We usher in Erikson’s next 50 years with a ceremony at Ignite Glass Studios in Chicago to celebrate our pioneering spirit and consider how our influence will grow in years to come. Among the highlights is a special tribute to Barbara Bowman and our founders.
50th Anniversary Year Ends
Juliet Bromer, PhD, launches a new, first-of-its kind research project studying family child care networks on a national scale.
US Senator Dick Durbin speaks to the inaugural class of Erikson’s Early Childhood Leadership Academy (ECLA) McCormick Foundation Executive Fellows.
Award-winning author Ta-Nehisi Coates keynotes at Erikson’s annual luncheon.
Erikson launches a new online master’s degree program offering concentrations in five early education-focused concentrations.
Dr. Samina Hadi-Tabassum and Dr. Pamela Epley launch a first-of-its-kind study on lead exposure in early childhood.
Long-time Erikson trustee Michelle Collins receives the Spirit of Erikson Institute Award at annual luncheon, which raises a record $1.5 million.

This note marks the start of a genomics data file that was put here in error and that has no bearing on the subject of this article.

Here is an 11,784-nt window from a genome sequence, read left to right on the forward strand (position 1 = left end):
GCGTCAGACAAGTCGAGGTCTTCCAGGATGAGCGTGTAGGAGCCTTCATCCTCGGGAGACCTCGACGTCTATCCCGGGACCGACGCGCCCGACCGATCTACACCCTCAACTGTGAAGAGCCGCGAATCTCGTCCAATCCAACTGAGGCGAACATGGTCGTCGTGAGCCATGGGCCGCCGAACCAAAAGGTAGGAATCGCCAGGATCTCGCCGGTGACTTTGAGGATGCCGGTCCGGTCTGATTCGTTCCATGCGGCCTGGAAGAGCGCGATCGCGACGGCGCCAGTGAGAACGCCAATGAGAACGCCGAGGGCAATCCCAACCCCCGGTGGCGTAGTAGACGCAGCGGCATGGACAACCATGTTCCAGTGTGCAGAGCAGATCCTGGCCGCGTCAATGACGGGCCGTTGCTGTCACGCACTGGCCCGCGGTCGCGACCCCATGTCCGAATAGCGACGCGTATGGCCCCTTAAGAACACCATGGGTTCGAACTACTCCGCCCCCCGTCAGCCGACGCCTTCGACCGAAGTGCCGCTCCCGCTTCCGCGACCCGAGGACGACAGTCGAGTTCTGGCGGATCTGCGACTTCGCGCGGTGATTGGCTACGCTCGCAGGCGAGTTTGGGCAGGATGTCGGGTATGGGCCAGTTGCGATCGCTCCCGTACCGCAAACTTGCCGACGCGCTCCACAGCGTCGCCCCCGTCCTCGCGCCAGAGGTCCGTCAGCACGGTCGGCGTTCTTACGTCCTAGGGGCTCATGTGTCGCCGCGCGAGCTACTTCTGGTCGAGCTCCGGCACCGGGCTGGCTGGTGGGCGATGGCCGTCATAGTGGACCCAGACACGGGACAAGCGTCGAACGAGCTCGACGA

Erikson’s Early Math Collaborative awarded $1.4 million to develop a new research tool
Barbara Bowman’s 90th birthday is celebrated by the entire Erikson community.
$2 million scholarship fund established in honor of long-time faculty member and executive leader, Jie-Qi Chen
Our Center for Children and Families/Centro para Niños y Familias opens in Little Village
Erikson experts were consulted often by the media for advice and tips for parents with young children navigating the pandemic
In the wake of civil unrest in the spring of 2020, Erikson establishes Juneteenth as a permanent day of recognition for the Institute
Erikson receives $6 million gift for the Early Teaching and Learning Academy
Mariana Souto-Manning, PhD, becomes Erikson’s fifth president on September 1.